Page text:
Jesus began his Sermon on the Mount, which we started looking at in last week’s sermon, with the Beatitudes: “Blessed are the poor in heart… Blessed are those who mourn… Blessed are the peacemakers,” etc. Another word for “blessed” is happy—specifically, to be made deeply happy by God. Indeed, a few modern translations substitute the word “happy” for “blessed”—no doubt because translators perceive that “blessed” has an old-fashioned ring to it.
But I still like “blessed.” In fact, I like the recent phenomenon of being wished a “blessed day” rather than a “nice day”—because it reminds me where true happiness comes from.
My point is, God wants us to be truly and deeply happy. He wants us to be blessed.
Yet, as we turn our attention to the rest of the Sermon on the Mount, it can often seem as if God were trying to thwart happiness at every turn. Jesus makes a series of seemingly impossible (or literally impossible) demands on every aspect of our lives. (We’ll look at one of those demands this week.) If we buy into our culture’s idea that being happy is a matter of “getting in touch with ourselves,” of “being who we truly are,” Jesus’ sermon will feel like a splash of cold water.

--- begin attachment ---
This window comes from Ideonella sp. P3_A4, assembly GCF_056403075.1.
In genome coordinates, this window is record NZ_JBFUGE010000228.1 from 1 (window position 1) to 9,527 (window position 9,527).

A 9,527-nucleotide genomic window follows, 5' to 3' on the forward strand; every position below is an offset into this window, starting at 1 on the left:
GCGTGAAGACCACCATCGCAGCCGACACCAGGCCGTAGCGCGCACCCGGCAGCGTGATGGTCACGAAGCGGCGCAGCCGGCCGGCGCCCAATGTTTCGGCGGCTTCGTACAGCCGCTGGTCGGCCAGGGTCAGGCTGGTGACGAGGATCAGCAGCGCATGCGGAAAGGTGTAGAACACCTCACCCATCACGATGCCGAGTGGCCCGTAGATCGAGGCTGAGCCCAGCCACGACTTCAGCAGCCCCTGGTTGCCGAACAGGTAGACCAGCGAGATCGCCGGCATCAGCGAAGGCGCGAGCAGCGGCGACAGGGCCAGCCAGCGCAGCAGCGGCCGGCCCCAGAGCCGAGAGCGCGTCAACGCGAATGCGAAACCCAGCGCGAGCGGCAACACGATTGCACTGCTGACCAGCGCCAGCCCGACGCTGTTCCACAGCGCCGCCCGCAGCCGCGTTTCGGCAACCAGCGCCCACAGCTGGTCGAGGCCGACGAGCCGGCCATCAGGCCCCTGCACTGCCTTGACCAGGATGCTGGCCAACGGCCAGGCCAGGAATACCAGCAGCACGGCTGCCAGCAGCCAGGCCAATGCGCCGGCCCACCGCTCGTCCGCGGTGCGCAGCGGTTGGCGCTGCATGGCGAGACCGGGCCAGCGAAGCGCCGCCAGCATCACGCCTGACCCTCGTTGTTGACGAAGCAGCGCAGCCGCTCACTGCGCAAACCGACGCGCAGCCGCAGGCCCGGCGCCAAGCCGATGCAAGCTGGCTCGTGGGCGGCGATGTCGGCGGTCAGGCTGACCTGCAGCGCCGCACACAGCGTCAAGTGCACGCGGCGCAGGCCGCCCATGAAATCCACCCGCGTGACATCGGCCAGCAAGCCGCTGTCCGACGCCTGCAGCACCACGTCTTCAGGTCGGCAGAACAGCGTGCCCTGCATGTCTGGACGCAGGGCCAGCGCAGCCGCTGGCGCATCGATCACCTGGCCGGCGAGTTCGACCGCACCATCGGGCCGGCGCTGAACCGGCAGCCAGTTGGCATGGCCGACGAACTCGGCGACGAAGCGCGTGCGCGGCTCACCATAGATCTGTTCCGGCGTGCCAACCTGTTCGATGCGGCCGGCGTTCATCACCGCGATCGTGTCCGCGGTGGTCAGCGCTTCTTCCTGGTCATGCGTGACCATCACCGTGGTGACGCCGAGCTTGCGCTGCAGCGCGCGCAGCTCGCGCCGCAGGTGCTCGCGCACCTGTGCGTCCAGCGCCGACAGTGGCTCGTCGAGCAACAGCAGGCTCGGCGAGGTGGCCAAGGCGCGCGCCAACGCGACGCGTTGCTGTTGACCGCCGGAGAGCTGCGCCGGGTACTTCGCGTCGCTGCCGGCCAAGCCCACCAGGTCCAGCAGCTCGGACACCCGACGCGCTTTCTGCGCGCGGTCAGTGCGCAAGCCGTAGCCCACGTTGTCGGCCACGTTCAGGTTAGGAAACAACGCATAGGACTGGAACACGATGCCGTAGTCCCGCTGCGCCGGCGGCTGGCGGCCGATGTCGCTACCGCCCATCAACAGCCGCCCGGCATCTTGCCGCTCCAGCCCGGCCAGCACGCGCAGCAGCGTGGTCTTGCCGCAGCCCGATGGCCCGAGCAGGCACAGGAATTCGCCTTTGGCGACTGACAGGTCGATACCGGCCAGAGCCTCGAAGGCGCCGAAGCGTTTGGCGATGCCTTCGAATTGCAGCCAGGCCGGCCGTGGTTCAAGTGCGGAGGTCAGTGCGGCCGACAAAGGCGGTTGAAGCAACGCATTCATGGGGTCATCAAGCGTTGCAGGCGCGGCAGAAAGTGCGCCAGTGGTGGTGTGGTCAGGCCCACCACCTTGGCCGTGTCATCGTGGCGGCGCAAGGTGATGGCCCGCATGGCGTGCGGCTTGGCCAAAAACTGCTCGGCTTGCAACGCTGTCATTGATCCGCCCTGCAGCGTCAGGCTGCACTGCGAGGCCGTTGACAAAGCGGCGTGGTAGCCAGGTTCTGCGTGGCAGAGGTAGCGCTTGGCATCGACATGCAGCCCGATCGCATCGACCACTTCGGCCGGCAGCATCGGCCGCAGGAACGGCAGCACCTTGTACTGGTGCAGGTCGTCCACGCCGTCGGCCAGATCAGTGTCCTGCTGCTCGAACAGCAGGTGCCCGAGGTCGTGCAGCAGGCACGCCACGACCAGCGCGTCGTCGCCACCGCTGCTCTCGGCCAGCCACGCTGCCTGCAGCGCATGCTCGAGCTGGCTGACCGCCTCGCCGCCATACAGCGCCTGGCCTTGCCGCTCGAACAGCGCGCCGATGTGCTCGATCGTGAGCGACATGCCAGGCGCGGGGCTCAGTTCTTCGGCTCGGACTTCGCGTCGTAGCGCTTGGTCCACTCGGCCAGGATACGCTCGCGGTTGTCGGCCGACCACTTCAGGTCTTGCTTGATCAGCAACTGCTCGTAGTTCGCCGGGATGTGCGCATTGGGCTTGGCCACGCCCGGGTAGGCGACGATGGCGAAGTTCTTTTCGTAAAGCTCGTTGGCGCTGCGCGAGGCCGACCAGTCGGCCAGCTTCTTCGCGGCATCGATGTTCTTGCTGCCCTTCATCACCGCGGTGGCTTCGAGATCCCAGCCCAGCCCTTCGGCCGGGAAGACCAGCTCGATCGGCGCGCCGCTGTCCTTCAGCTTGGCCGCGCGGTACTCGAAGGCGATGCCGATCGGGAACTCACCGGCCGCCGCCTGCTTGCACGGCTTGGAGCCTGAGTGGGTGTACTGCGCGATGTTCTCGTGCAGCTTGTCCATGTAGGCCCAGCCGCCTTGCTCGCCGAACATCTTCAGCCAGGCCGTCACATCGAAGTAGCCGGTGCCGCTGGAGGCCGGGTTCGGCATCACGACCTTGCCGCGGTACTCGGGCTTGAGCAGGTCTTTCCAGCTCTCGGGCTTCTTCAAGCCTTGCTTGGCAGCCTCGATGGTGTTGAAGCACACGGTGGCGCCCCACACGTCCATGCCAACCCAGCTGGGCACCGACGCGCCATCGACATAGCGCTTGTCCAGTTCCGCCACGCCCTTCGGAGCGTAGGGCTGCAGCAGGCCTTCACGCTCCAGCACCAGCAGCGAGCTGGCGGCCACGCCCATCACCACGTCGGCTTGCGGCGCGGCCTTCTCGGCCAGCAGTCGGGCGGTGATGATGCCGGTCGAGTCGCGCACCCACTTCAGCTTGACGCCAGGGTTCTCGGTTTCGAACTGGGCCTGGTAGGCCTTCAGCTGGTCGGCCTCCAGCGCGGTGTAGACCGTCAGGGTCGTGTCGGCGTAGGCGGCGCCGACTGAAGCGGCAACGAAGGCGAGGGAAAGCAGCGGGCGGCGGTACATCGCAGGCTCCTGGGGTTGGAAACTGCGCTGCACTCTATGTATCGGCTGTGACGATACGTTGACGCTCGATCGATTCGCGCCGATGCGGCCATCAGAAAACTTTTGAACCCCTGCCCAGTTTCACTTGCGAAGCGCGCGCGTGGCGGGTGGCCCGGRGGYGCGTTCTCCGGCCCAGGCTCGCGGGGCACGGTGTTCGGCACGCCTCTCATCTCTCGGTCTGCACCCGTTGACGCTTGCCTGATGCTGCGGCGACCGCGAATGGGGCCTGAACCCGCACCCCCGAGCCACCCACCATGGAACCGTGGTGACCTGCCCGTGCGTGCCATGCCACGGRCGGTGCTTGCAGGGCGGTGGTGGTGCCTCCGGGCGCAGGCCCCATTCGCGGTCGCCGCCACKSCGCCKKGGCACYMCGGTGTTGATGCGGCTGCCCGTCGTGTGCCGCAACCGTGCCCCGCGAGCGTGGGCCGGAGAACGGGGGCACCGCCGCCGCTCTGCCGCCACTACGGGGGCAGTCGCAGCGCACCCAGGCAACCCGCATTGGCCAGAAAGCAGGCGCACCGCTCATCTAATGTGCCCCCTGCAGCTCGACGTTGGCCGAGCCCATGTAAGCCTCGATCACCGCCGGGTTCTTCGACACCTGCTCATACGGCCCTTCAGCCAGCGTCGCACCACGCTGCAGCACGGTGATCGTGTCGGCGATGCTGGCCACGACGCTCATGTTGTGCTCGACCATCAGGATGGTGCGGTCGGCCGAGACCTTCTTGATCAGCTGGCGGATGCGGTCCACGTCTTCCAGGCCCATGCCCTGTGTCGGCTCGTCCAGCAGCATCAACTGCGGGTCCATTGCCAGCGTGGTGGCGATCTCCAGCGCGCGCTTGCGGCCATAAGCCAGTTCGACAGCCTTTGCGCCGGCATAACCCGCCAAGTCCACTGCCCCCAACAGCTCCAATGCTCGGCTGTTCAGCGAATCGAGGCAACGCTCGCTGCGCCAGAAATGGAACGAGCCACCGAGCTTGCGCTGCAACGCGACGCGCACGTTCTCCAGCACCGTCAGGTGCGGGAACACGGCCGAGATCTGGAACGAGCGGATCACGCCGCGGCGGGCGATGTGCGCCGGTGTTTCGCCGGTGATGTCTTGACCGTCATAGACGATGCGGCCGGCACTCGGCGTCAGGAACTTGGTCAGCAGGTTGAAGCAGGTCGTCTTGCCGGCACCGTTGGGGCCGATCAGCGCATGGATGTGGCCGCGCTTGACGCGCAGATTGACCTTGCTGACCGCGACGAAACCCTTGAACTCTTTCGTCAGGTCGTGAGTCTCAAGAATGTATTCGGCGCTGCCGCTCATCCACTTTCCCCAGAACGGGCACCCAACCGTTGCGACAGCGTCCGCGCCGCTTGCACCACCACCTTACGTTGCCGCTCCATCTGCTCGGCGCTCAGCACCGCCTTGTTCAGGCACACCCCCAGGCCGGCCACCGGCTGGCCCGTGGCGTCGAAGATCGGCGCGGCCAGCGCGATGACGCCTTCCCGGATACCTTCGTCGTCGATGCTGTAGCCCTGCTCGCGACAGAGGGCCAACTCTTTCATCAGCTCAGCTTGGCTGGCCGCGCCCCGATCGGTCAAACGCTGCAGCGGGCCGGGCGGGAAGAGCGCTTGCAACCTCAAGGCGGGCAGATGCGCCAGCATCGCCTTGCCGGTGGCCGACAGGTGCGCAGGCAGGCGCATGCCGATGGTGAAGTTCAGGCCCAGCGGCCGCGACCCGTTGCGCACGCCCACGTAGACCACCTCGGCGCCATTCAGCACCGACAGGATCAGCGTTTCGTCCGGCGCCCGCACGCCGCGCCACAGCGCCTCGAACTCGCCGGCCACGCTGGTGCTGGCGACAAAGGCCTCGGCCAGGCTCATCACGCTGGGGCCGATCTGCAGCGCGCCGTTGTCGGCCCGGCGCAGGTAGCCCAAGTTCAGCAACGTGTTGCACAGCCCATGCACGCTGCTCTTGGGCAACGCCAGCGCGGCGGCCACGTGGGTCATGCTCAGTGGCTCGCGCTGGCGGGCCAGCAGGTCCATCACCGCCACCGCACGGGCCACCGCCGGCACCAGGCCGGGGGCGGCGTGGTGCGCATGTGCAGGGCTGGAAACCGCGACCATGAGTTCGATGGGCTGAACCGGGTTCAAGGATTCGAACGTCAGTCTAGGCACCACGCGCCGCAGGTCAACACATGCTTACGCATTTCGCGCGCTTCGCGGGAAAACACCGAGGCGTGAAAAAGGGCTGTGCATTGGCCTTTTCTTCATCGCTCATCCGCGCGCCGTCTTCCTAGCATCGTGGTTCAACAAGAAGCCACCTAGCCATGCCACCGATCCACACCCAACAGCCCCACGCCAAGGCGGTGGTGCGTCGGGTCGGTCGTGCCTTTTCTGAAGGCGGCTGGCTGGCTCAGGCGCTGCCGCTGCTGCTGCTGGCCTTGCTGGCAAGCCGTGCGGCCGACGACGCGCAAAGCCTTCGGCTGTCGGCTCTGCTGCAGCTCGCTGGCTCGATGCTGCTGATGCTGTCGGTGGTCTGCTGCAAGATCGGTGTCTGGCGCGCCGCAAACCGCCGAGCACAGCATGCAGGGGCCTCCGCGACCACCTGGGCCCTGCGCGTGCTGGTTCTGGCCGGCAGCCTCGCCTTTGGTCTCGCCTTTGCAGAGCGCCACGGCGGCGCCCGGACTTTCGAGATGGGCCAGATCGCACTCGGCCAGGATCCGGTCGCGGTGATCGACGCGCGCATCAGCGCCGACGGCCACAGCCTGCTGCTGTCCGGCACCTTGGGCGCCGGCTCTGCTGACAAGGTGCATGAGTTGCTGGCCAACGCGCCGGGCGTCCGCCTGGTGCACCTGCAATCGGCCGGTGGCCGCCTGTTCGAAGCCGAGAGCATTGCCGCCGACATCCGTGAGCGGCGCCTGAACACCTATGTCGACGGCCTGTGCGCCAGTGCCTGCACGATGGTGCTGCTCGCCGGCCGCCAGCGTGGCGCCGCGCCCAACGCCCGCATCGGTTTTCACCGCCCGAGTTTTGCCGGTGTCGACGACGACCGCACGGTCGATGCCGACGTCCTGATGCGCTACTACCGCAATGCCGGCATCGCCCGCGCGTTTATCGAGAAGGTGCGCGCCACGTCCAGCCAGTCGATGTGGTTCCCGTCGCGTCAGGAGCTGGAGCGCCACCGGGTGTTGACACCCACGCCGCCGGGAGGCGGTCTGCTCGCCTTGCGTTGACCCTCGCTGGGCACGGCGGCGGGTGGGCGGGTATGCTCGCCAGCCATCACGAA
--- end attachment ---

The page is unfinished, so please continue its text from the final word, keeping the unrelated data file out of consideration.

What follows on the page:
Why is God so demanding, so uncompromising, when it comes to telling us how to live?
In a letter to his friend Arthur Greeves, C.S. Lewis shares the following parable (h/t Trevin Wax), which can shed light on the answer:
Supposing you are taking a dog on a lead through a turnstile or past a post. You know what happens (apart from his usual ceremonies in passing a post!). He tries to go to the wrong side and gets his head looped round the post. You see that he can’t do it, and therefore pull him back. You pull him back because you want to enable him to go forward. He wants exactly the same thing—namely to go forward: for that very reason he resists your pull back, or, if he is an obedient dog, yields to it reluctantly as a matter of duty which seems to him to be quite in opposition to his own will: though in fact it is only by yielding to you that he will ever succeed in getting where he wants.
In this parable, the dog and its owner both want the same thing: to move forward. Likewise, we want the same thing that God wants for us: to be happy. Like the dog in the parable, we don’t know how to make that happen. And in our misguided efforts to do so, we get ourselves tangled up. This is what the Bible describes as sin. God, however, knows how to untangle us and get us moving in the right direction. But even this is an understatement, considering that the intellectual distance between us and God is infinitely greater than the intellectual distance between a dog and its owner.
Do we believe that God knows what’s best for us? If we say we do, are we living in a way that’s consistent with this belief? If not, what changes do we need to make?
Ask the Holy Spirit to identify and give you power to make those changes.